What To Do When You (or Your Partner) Can’t Say No
When you or your partner can’t say no it's super frustrating.
Consider the case of Mike and Mindy. Mike asks Mindy for a favor. She says yes, only to come back with a snide comment later. He gets annoyed and doesn't understand why she just can't be honest. He walks away frustrated. He feels like he can't win because when she says yes, it comes back to bite him. After a while, he just gives up.
This blog provides tips for how to recognize the no and get your communication back on track.
When you can't say no, it causes problems. You can't be completely honest. Others think they know what you want but if you don't say it, they have to guess. Maybe you (or your partner) say yes to avoid a fight. You want to say no but you just can't. You assume that it'll make your partner angry and you really don't want that.
Here's a scenario you might relate to:
Mindy asks Mike about planning a vacation. She suggests Lake Tahoe, and he answers with a silent "ahha", so she thinks it's a go. She starts making plans. She's super excited until two weeks before the trip when she reminds him and he answers with a heavy sign. Here's how it goes.
She asks "What's wrong?"
He says "Well......I kinda wish we weren't really going there. You know I don't like hiking."
"What?????"--- huge argument starts. She's super frustrated that her partner misled her. She's thinking, why can't he just tell the truth?
Why Is Saying No So Tough?
There are a lot of messages floating around about what it means to say no. Some of us learned in childhood that saying no was selfish, while others didn't realize their impact until relationships started failing.
Here are some messages that you may have heard about saying no:
- It's not nice to say no.
- You're selfish and ungrateful if you say no.
- What gives you the right to say no to me?
- Saying no means that you think only about what you want.
- You never say no to family.
- If you say no, your family/partner/boss will be upset.
These beliefs shape how you do relationships. Without the ability to say no, you can't set healthy boundaries. Over time, you feel like a doormat. You may struggle with resentment or depression. You assume that you'll never get what you want so why bother? But as a result, you don't feel understood in your relationships.
Tip - Identify beliefs that get in the way of saying no. Often they aren’t even yours so why keep them?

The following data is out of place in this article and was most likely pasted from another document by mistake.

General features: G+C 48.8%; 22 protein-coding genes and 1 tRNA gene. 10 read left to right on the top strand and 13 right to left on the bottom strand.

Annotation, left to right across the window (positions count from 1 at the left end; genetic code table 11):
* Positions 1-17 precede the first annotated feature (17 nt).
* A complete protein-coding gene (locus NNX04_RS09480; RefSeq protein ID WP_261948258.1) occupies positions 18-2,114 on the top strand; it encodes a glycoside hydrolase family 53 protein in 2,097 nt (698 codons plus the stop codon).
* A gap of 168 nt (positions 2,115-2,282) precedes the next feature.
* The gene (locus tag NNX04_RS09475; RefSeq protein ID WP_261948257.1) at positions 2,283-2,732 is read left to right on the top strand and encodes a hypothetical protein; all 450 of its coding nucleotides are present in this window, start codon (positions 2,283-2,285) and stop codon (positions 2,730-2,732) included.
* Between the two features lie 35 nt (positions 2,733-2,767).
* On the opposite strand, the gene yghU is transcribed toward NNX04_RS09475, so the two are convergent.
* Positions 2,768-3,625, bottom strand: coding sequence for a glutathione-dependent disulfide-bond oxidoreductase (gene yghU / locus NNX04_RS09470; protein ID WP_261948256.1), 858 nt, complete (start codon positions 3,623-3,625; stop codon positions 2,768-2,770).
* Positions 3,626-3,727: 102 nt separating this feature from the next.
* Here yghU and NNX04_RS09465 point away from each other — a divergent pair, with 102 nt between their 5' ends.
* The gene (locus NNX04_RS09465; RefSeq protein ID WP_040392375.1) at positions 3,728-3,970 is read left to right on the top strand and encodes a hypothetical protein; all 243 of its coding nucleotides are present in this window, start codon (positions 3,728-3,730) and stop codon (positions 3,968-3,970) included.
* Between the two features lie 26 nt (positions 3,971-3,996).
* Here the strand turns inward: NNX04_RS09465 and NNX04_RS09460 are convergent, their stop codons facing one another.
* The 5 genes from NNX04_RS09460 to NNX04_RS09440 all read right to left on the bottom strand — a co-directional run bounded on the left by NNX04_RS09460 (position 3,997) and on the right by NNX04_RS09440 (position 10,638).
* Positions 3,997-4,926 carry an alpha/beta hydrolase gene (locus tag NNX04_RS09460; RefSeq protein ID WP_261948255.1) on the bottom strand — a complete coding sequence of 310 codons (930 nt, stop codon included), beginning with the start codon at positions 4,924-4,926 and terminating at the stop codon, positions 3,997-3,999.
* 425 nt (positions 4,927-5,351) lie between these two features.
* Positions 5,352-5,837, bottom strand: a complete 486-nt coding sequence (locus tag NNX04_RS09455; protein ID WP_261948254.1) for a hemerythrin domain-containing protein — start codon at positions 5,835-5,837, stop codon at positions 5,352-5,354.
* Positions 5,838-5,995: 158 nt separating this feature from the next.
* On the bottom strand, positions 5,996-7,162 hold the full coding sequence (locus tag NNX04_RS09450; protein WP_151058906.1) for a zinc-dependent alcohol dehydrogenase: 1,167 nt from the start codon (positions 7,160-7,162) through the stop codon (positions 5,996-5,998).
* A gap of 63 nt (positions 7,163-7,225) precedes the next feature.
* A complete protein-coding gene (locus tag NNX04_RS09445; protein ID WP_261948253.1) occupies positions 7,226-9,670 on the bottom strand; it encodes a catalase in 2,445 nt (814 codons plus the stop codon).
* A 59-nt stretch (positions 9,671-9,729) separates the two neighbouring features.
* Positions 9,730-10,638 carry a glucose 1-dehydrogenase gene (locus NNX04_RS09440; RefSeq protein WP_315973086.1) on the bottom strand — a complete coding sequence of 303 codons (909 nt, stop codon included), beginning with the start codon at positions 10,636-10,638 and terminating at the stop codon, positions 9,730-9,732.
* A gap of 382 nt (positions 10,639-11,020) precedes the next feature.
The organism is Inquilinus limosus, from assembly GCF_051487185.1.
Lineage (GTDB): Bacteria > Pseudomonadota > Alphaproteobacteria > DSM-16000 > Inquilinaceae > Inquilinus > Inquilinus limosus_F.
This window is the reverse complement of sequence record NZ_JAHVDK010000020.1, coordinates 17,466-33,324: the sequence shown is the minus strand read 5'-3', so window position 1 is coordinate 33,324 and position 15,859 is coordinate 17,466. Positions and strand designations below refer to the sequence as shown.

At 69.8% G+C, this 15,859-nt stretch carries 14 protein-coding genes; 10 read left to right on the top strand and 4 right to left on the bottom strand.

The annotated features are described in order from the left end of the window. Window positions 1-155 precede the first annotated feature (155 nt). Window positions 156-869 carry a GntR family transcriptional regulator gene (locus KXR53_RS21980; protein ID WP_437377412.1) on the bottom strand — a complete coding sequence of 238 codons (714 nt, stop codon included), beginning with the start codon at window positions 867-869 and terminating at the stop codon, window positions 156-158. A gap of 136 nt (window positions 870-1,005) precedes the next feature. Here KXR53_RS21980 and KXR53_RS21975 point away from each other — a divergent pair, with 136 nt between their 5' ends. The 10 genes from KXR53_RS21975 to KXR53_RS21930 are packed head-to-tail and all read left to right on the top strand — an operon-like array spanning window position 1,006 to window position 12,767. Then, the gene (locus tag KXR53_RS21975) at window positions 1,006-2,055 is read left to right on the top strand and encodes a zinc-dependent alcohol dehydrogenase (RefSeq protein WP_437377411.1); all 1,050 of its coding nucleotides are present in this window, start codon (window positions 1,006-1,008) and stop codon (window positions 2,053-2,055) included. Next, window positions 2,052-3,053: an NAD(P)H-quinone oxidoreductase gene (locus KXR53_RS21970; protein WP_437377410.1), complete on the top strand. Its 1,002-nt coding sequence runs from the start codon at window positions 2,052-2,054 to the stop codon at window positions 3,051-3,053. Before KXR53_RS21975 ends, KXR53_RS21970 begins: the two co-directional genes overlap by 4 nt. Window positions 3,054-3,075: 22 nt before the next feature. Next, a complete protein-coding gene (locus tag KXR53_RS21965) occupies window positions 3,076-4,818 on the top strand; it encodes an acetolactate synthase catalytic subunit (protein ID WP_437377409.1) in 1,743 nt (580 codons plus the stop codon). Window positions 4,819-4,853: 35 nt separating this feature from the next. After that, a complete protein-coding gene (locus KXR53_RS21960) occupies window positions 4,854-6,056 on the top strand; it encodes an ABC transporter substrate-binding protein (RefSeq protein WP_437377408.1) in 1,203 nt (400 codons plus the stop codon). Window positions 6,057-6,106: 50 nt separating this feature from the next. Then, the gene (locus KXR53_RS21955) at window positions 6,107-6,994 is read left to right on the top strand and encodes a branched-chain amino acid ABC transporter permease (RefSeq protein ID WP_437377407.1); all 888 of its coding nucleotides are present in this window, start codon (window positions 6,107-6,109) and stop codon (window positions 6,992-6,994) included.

The Codependent Dilemma
Saying no is difficult. Most of the time it's not done intentionally. It happens out of fear - False Evidence Appearing Real. You're afraid to upset the other person. The need to be liked overshadows the need to speak up.
You think it's not okay to ask for what you want so you say yes to avoid an argument. But is that working for you? If not, the next step is to recognize the no so you can start having real conversations.
Tip -There comes a time when enough is enough. Let yourself ask for what you want. If you keep denying your no, nothing will ever change. In fact, it gets worse.
How to Recognize the No
Everyone has a "tell" - a sign that they're holding something back. Learn to recognize that sign because it's probably their no. Here are a few examples:
- A hesitation or deep sigh
- A certain statement like " Well, if you want to" or "Sure, whatever"
- A grimace or frustrated facial expression
- Not answering or responding in silence
Once you know the sign - check it out with your partner. "It sounds like you mean no but are saying yes, is that right?" Own it as your assumption because otherwise it's comes across accusatory.
For instance, my husband pointed out that when he asks me something I typically answer with a "we could" instead of a yes. I had no idea! My intention was to be open - but I could see his point. Finding the grain of truth in the feedback kept our communication on track. If handling feedback is difficult read How to Handle Feedback.
Tip: Always check it out because making an assumption can provoke an argument.
It takes courage to tell your truth. Support each other to be honest about your limits. When you think your partner isn’t being truthful with their “yes” gently check it out. Let them know that you’ll support them even if it’s a no.
Remember, this is not done on purpose. Usually there's a story behind it that traces back to some important part of their history. Maybe they were made to feel guilty or always compared to a sibling. When you're fighting to matter in your own family, you'll do almost anything to get approval.
There is such freedom in being able to say no. You'll have less resentments because you're taking care of yourself. Many notice a difference in their stress level. Saying no needs to be part of any relationship. You can't have a healthy relationship without it.
When you recognize a no, encourage them to take care of themselves. It's always okay to say no!
I’ve created a private resource library including 15 Ways to Set Healthy Boundaries and 20 Ways to Detach When You Need a Break plus lots more!